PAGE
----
When I joined Ubiquity Press as their first community manager, I began focusing on the questions: How can we be a better partner? How can we reflect community values? Our first step was to assemble our Library Advisory Board in May 2017.9 The Library Advisory Board has been vital in helping guide our new decisions, and ensure we are moving in a direction that aligns with community needs and values. How Ubiquity Press is seeking to establish this trust is through a new governance model that is presently going through the approval process with our Board. The intended new governance model will establish a new Steering Board of customers, and policies that center on the stipulation that any acquisition must maintain the platform as open access and open source, and that services must not be made exclusively available through bundles. This is just the beginning of an ongoing process to build greater community-aligned infrastructure. My hope is that other service providers will join us in proactively aligning with library values.

If we do not have library-owned infrastructure, we need to ensure that our partners, whether they are nonprofit or for-profit, are community-aligned. Be critical of every vendor. And when they’re not aligned with your values, push back. Get contracts that reflect those values and protect the community. You can help individually and collectively shape the landscape of open access repositories and publishing by pressuring service providers to adhere to library values.


  1. All panel presentations are available at http://bit.ly/mw18forum.
  2. “Elsevier Acquires Bepress, a Leading Service Provider Used by Academic Institutions to Showcase Their Research,” Elsevier, August 2, 2017, https://www.elsevier.com/about/press-releases/corporate/elsevier-acquires-bepress,-a-leading-service-provider-used-by-academic-institutions-to-showcase-their-research.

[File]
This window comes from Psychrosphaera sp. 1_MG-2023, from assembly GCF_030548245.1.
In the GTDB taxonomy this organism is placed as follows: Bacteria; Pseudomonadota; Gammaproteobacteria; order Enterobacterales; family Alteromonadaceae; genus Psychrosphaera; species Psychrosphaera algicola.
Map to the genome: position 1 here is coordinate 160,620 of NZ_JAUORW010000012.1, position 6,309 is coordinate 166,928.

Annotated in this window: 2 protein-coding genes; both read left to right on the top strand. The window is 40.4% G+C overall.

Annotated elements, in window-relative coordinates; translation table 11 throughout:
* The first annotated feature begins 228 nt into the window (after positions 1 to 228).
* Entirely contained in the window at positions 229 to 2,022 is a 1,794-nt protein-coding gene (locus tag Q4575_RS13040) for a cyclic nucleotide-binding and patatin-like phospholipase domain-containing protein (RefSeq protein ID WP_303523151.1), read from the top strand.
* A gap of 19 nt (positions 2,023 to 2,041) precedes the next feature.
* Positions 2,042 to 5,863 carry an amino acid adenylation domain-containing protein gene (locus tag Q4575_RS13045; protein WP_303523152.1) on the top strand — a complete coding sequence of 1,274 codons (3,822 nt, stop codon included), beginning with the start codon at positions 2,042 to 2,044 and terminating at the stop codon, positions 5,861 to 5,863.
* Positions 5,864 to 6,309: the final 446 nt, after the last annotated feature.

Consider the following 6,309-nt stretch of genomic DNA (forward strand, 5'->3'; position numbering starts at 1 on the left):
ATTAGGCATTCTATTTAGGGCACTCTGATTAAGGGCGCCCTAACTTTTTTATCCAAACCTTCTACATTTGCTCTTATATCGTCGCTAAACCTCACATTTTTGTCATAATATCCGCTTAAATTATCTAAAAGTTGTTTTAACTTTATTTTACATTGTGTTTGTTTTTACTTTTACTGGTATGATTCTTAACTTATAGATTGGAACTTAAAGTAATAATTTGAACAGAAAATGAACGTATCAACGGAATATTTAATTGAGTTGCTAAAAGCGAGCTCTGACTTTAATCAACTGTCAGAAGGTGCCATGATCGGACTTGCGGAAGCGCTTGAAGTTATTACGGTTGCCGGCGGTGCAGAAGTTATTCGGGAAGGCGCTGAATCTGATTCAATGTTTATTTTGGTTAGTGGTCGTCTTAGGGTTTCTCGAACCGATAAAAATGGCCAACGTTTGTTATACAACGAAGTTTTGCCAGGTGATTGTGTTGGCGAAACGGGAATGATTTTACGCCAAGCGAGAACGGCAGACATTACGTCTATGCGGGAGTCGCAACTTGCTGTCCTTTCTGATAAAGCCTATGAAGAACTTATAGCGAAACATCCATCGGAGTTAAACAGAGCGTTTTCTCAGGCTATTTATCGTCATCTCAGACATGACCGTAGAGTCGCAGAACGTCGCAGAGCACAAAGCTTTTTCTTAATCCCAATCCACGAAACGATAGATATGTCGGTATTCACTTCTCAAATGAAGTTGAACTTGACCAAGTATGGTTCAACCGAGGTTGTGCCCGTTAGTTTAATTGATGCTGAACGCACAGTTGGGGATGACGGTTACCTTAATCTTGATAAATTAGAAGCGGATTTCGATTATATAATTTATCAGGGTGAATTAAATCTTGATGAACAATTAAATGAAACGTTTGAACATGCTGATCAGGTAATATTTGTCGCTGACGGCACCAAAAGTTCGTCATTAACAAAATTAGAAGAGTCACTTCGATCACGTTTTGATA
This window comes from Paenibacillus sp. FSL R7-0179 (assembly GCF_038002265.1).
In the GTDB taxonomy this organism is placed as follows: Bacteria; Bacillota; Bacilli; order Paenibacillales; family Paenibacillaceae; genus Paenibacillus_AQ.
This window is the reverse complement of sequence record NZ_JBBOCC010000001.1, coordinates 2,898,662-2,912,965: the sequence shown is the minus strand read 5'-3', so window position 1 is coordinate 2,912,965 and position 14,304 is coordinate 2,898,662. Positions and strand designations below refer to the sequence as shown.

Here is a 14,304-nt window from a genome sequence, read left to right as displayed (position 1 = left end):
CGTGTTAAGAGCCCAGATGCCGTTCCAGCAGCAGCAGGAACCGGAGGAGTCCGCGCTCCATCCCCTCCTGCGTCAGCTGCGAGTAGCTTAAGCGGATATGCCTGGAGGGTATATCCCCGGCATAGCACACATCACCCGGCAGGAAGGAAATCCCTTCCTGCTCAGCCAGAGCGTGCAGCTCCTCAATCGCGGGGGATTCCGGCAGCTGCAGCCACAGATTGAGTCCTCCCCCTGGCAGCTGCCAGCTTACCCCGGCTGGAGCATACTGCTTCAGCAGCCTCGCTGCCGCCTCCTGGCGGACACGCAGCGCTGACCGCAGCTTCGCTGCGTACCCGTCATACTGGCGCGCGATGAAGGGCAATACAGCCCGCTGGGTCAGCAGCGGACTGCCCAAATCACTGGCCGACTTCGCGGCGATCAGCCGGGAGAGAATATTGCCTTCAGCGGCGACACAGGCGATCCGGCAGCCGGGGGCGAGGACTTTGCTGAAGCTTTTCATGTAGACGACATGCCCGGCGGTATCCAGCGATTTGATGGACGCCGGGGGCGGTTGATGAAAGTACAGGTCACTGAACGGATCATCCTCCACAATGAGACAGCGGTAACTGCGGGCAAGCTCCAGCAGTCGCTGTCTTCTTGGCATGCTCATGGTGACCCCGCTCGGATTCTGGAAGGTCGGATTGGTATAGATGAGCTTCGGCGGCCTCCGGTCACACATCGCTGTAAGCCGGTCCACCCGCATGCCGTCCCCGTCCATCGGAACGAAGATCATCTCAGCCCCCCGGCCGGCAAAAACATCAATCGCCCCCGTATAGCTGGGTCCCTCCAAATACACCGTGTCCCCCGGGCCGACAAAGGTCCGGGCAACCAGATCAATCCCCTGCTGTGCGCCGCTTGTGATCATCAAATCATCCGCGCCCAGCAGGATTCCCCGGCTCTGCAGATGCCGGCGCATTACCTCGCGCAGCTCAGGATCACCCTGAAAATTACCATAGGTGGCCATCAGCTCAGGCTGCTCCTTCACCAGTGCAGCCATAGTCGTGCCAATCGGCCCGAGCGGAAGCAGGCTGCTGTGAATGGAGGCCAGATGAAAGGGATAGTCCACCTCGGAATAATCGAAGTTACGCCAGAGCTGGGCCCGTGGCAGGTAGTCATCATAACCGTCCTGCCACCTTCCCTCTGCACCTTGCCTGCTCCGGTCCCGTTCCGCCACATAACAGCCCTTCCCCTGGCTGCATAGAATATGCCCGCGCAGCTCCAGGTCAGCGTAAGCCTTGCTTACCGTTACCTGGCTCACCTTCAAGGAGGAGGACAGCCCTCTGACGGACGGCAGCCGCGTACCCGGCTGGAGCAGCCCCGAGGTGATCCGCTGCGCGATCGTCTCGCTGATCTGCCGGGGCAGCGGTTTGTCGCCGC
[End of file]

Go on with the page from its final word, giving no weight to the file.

3. See preliminary findings of rent seeking by Elsevier: Alejandro Posada and George Chen, “Publishers Are Increasingly in Control of Scholarly Infrastructure and Why We Should Care,” The Knowledge Gap: Geopolitics of Academic Production, September 20, 2017, http://knowledgegap.org/index.php/sub-projects/rent-seeking-and-financialization-of-the-academic-publishing-industry/preliminary-findings/.
  4. “Penn Libraries to End Partnership with Bepress,” Penn Libraries, October 13, 2017, https://pennlibnews.wordpress.com/2017/10/13/penn-libraries-to-end-partnership-with-bepress .
  5. See Penn Libraries’ workflows for mediated deposit permissions as an example: http://bit.ly/pennpermissionworkflows.
  6. “Theme of 2017 International Open Access Week to Be “Open in Order to…,” SPARC, https://sparcopen.org/news/2017/theme-2017-international-open-access-week-open-order.
  7. Judith Panitch and Sarah Michalak, “The Serials Crisis: A White Paper for the UNC-Chapel Hill Scholarly Communications Convocation,” January 2005, www.unc.edu/scholcomdig/whitepapers/panitch-michalak.html.
  8. Amy Buckland, Twitter Post, August 9, 2017, 12:01 a.m., https://twitter.com/jambina/status/895148063177801729.
  9. Ubiquity Press, “About Ubiquity Press,” North America Library Advisory Board, accessed March 5, 2018, https://www.ubiquitypress.com/site/about/#north-america-library-advisory-board.
Copyright Sarah Wipperman, Shawn Martin, Chealsye Bowley